This episode was on Coaching and on Manners — two ends of the leadership continuum. Coaching focuses on your self and your ability to lead, and manners looks at how you relate to people you may not know.
Executive coaching has reached a very high level of penetration into the corporate consciousness. It may even be a little over-done. What is coaching really, and how does it differ from other performance related interventions like training, mentoring, or supervising?
Ingar was an engineer by training, and has an MBA. He’s long been looked to for leadership by those around him. After years at large companies like Raytheon and Verizon, he came to understand the value of good leadership and the value of a coach in boosting performance.
As he was getting ready to start up a technology business, he had an insight — that it’s not technology but leadership that makes a business run better.
Being an engineer by training, Ingar takes a methodological approach to understanding business dynamics. He continues to be a big cynic about coaching, simply because so much of what passes for it is almost useless — what he calls “kumbaya”. The real goal ought to be creating effective organizations.
Ingar distinguishes strongly between a mentor — who may inspire you, who may be someone who has done what you want to do — and a coach, who will help you clarify your goals, help you create a plan to reach your goals, and will hold you accountable for reaching those goals and executing on that plan.
If there is any single thing that separates a coach from a book, is that the coach holds you accountable. One is your money – you pay the coach in advance, and you have an incentive to get value from that money. Another that Ingar uses is peer groups, where CEOs go on retreats and work together on their individual plans, and meet together 90 days later to follow up and yes, hold each other accountable.
That peer-group pressure is “plucking on the pride strings of the heart.”
For an executive, picking a good coach is hard. Your best bet, Ingar believes, is to call references, determine success rates, and ask for a full or partial money-back guarantee of some sort.
Manners Maketh Man
Any discussion of manners and etiquette should start with the greeting, or so says Susan Fitter Sloan. Susan is the founder and CEO of Global Manners, and a recognized expert in the field.
You can start by using the other person’s name first. “Charles, I’m Susan.” And you should stand to shake hands — Susan believes women “throw away their power” when they sit to shake hands.
You should have good posture, with the chest open, shoulders back, head erect, and maintain eye contact for two to three seconds, depending on the other person’s culture.
Shake hands “web to web” — with the web of your thumb against the other person’s — as you shake. Give the hand two shakes, firmly yet not rigidly. And smile.
Susan also teaches small talk and mingling — how to make a connection, open a conversation, make conversation, close the conversation and move on.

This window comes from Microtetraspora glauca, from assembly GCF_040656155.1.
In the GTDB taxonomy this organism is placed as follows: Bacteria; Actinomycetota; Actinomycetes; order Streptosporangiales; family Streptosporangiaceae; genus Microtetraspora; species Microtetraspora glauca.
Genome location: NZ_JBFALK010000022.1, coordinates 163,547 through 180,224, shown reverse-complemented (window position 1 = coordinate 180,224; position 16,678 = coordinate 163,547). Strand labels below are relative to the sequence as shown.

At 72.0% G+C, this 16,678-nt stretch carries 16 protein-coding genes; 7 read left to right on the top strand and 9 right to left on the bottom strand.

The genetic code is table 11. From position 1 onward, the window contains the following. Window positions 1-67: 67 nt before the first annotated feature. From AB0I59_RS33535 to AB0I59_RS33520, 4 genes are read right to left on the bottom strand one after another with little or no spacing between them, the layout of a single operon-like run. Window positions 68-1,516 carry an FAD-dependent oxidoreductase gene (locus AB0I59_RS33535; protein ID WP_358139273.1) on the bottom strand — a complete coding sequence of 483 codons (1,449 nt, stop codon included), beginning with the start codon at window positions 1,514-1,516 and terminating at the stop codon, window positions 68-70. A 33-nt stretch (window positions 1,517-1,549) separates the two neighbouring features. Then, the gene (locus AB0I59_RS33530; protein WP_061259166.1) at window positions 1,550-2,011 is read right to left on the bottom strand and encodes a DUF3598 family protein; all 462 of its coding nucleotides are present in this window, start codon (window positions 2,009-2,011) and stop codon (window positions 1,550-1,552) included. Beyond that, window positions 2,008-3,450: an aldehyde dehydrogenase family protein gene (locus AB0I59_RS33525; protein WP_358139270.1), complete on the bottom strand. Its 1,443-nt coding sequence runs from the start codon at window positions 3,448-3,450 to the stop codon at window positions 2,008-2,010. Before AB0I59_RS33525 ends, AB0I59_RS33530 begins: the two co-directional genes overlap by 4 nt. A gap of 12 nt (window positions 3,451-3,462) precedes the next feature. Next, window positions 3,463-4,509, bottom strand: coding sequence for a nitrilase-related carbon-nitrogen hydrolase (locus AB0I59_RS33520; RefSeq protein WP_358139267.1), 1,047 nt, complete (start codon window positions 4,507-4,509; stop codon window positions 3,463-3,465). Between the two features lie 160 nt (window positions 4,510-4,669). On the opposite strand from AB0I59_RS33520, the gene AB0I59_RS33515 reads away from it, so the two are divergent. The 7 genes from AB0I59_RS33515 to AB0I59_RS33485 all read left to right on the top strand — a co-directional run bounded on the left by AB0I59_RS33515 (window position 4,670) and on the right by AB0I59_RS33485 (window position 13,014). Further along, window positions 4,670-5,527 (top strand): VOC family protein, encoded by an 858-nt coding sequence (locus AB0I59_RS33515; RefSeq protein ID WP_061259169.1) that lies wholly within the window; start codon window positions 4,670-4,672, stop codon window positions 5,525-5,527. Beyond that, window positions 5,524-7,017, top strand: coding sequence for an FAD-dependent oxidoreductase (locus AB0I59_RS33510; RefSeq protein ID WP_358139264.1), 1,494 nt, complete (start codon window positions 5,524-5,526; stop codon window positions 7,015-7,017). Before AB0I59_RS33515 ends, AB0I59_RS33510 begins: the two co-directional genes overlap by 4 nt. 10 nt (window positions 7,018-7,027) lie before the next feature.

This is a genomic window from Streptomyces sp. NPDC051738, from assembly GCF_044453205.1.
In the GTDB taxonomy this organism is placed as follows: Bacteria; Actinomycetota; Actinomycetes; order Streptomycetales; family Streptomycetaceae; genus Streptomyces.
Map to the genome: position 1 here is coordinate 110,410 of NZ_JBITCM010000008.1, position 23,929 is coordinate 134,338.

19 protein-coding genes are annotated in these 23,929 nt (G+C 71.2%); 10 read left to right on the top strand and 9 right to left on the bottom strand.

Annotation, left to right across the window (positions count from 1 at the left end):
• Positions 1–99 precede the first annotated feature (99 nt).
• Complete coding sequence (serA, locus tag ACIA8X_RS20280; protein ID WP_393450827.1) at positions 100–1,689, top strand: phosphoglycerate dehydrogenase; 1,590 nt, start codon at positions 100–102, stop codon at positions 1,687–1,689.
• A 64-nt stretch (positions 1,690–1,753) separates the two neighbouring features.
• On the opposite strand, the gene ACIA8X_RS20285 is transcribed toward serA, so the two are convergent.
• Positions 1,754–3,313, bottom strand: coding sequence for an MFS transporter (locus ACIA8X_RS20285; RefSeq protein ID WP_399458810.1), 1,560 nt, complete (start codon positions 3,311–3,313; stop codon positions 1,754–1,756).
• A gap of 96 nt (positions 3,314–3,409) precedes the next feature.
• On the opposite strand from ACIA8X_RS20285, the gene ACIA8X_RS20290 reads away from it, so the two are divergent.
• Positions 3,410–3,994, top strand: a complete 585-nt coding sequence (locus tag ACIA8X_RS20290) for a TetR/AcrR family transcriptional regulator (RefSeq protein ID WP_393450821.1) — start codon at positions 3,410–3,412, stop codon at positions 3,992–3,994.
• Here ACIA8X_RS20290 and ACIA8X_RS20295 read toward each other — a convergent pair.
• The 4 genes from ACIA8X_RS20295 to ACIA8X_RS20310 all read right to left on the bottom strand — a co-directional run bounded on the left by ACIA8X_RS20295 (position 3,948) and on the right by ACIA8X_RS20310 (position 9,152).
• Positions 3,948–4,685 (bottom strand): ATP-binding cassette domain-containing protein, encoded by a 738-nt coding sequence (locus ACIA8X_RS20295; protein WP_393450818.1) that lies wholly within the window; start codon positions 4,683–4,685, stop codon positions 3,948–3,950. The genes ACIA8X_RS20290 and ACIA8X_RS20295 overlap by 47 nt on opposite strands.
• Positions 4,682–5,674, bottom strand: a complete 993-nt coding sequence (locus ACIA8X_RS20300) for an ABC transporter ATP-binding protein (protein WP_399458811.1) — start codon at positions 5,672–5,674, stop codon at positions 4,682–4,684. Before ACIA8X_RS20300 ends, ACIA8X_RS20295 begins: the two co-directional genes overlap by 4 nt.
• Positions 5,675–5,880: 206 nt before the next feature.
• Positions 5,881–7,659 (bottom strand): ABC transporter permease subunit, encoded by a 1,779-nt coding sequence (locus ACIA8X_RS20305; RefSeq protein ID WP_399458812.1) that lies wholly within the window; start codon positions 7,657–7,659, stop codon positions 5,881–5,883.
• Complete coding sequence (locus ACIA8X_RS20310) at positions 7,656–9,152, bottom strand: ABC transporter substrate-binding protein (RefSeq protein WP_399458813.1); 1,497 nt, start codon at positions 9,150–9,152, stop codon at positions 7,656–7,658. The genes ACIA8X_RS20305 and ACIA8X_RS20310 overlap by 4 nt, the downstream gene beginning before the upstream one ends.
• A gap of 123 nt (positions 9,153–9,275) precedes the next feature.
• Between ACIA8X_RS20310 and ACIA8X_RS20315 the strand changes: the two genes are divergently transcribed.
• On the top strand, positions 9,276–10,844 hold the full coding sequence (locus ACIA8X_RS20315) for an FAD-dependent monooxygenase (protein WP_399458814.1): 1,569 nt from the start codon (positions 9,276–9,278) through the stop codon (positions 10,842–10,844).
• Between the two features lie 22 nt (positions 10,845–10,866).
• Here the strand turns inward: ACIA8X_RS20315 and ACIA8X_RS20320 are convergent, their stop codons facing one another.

For example, when you enter a room, you may want to start by standing just inside the doorway where you can survey the room. Jackie Onassis used to do this. You look for the people you know, and you also look for groups that have “open posture” — where members of the group have one foot in and one out, or one shoulder in and one out.
Start with eye contact, then approach and start with what brought you to be there:
“Hello, I don’t believe I’ve met you. I’m Susan. I’m here because my friend Jim is speaking.” If they don’t offer or seem uncomfortable responding, you can prompt them with “What brings you here?”
So, you focus on commonalities. You can continue the conversation by finding out what the other person does for a living, and ask them a little about themselves. Even the shyest people can talk about themselves.
When you’re ready to move on, you can simply say “It’s been delightful meeting you. Please excuse me, I’m going to say hello to some other colleagues.”
Beyond Greetings to Protocol
Once you understand greetings and making small talk, you can expand your skills to understand protocol based introductions.
The most important person in any organization is of course your customer. So when you make introductions, the customer is going to outrank anybody else.
Suppose you are an executive VP and your CEO is with you at a party, when two customers come up — one is a senior executive, the other is a program manager. This can be tricky.
Generally the longevity is the tie-breaker in matters of precedence. When there are two heads of state, the one who has been in her position longer takes precedence.
So for your two customers, you don’t introduce the higher ranked one to your CEO first — you introduce the one who has been your customer for longer, first. So the program manager whose firm has worked with you for 10 years will be introduced before the senior executive whose company is only a prospect.
And of course this also sends a powerful message that we value our long term relationships a lot — more than we value the hypothetical value of new business.
A good general rule of thumb is to figure out who the higher ranked person is and say that person’s name first. When making introductions, following that rule will be more than good enough.
Susan’s final advice — practice. Shake hands with everybody. Go to Home Depot, and when the clerk helps you, stick out your hand, say “I’m Susan Sloan, I’ve learned so much from you, thank you very much.” And gauge the response you get — you’ll be positively impressed.